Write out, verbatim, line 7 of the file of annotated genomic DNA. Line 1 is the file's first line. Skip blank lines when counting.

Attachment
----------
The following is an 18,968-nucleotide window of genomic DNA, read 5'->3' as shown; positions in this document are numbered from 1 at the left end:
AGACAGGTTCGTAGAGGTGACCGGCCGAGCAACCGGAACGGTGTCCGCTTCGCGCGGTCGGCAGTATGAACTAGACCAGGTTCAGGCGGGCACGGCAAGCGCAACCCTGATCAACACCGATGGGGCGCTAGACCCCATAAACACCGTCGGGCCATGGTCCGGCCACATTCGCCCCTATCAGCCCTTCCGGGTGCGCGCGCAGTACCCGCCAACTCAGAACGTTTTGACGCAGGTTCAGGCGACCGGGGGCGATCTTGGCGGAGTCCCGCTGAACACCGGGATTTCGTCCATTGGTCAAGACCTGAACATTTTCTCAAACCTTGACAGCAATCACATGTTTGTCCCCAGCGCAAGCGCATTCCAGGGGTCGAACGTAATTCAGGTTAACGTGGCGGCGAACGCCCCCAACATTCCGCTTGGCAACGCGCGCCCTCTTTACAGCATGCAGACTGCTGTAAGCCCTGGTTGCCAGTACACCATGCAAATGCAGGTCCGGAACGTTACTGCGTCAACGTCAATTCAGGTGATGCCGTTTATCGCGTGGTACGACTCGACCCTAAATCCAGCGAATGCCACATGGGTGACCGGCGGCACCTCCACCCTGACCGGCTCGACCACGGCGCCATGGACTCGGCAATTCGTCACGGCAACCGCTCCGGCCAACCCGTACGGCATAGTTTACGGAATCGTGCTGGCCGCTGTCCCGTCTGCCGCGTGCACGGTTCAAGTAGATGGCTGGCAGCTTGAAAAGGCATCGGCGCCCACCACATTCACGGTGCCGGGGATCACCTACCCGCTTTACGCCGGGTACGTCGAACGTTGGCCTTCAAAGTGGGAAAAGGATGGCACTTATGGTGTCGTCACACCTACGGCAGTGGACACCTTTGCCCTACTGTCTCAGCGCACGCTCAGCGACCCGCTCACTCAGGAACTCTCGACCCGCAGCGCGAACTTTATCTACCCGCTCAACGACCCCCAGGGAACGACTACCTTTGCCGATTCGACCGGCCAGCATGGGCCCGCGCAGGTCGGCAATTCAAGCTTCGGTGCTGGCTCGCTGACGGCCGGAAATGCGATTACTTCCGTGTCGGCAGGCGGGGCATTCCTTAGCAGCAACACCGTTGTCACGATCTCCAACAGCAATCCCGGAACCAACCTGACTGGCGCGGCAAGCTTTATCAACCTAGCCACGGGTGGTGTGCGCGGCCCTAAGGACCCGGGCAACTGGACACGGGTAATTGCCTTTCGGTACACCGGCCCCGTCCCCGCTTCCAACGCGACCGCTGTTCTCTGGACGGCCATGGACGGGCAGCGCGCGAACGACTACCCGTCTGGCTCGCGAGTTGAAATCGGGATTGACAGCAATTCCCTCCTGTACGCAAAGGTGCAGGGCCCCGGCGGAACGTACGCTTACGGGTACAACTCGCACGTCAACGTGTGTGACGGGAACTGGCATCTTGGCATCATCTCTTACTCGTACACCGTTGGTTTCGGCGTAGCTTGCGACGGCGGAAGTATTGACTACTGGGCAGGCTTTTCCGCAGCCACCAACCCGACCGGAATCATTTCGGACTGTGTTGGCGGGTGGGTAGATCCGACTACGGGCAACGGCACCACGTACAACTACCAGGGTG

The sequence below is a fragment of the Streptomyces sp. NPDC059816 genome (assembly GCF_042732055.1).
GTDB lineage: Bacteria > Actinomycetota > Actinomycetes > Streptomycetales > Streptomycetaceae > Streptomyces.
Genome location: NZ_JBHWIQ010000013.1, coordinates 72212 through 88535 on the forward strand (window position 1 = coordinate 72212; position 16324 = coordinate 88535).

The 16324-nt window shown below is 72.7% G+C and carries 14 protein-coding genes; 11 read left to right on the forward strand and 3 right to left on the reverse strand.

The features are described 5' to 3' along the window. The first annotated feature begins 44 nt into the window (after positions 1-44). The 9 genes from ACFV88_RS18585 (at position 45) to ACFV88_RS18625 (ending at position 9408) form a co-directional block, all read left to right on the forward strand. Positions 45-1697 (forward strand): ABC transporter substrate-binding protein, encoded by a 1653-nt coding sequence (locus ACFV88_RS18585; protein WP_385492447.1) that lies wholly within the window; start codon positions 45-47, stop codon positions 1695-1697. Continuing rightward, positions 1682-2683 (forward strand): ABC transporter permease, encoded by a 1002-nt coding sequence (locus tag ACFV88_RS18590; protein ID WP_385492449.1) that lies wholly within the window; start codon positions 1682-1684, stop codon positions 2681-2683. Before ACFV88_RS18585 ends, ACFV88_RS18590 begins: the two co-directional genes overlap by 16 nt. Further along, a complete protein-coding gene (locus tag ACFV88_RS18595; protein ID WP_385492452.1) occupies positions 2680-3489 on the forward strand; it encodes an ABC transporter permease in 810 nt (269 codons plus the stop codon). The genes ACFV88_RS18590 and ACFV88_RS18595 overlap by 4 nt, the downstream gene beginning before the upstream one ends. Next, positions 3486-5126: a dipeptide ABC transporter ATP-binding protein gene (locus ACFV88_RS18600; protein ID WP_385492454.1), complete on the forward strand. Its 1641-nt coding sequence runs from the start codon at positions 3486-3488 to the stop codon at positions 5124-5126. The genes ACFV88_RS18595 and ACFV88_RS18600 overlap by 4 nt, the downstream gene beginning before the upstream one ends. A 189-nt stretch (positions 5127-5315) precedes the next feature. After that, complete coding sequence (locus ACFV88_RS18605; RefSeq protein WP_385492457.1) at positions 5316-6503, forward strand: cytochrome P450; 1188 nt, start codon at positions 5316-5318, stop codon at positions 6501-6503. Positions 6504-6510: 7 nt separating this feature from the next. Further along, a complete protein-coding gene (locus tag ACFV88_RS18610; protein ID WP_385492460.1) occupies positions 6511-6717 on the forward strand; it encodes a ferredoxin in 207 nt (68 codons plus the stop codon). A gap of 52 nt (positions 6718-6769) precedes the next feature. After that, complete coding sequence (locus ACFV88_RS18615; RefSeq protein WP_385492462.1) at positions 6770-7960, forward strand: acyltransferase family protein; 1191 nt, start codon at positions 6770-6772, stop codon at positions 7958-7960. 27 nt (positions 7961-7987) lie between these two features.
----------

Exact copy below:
The features are described 5' to 3' along the window. The first annotated feature begins 44 nt into the window (after positions 1-44). The 9 genes from ACFV88_RS18585 (at position 45) to ACFV88_RS18625 (ending at position 9408) form a co-directional block, all read left to right on the forward strand. Positions 45-1697 (forward strand): ABC transporter substrate-binding protein, encoded by a 1653-nt coding sequence (locus ACFV88_RS18585; protein WP_385492447.1) that lies wholly within the window; start codon positions 45-47, stop codon positions 1695-1697. Continuing rightward, positions 1682-2683 (forward strand): ABC transporter permease, encoded by a 1002-nt coding sequence (locus tag ACFV88_RS18590; protein ID WP_385492449.1) that lies wholly within the window; start codon positions 1682-1684, stop codon positions 2681-2683. Before ACFV88_RS18585 ends, ACFV88_RS18590 begins: the two co-directional genes overlap by 16 nt. Further along, a complete protein-coding gene (locus tag ACFV88_RS18595; protein ID WP_385492452.1) occupies positions 2680-3489 on the forward strand; it encodes an ABC transporter permease in 810 nt (269 codons plus the stop codon). The genes ACFV88_RS18590 and ACFV88_RS18595 overlap by 4 nt, the downstream gene beginning before the upstream one ends. Next, positions 3486-5126: a dipeptide ABC transporter ATP-binding protein gene (locus ACFV88_RS18600; protein ID WP_385492454.1), complete on the forward strand. Its 1641-nt coding sequence runs from the start codon at positions 3486-3488 to the stop codon at positions 5124-5126. The genes ACFV88_RS18595 and ACFV88_RS18600 overlap by 4 nt, the downstream gene beginning before the upstream one ends. A 189-nt stretch (positions 5127-5315) precedes the next feature. After that, complete coding sequence (locus ACFV88_RS18605; RefSeq protein WP_385492457.1) at positions 5316-6503, forward strand: cytochrome P450; 1188 nt, start codon at positions 5316-5318, stop codon at positions 6501-6503. Positions 6504-6510: 7 nt separating this feature from the next. Further along, a complete protein-coding gene (locus tag ACFV88_RS18610; protein ID WP_385492460.1) occupies positions 6511-6717 on the forward strand; it encodes a ferredoxin in 207 nt (68 codons plus the stop codon). A gap of 52 nt (positions 6718-6769) precedes the next feature. After that, complete coding sequence (locus ACFV88_RS18615; RefSeq protein WP_385492462.1) at positions 6770-7960, forward strand: acyltransferase family protein; 1191 nt, start codon at positions 6770-6772, stop codon at positions 7958-7960. 27 nt (positions 7961-7987) lie between these two features.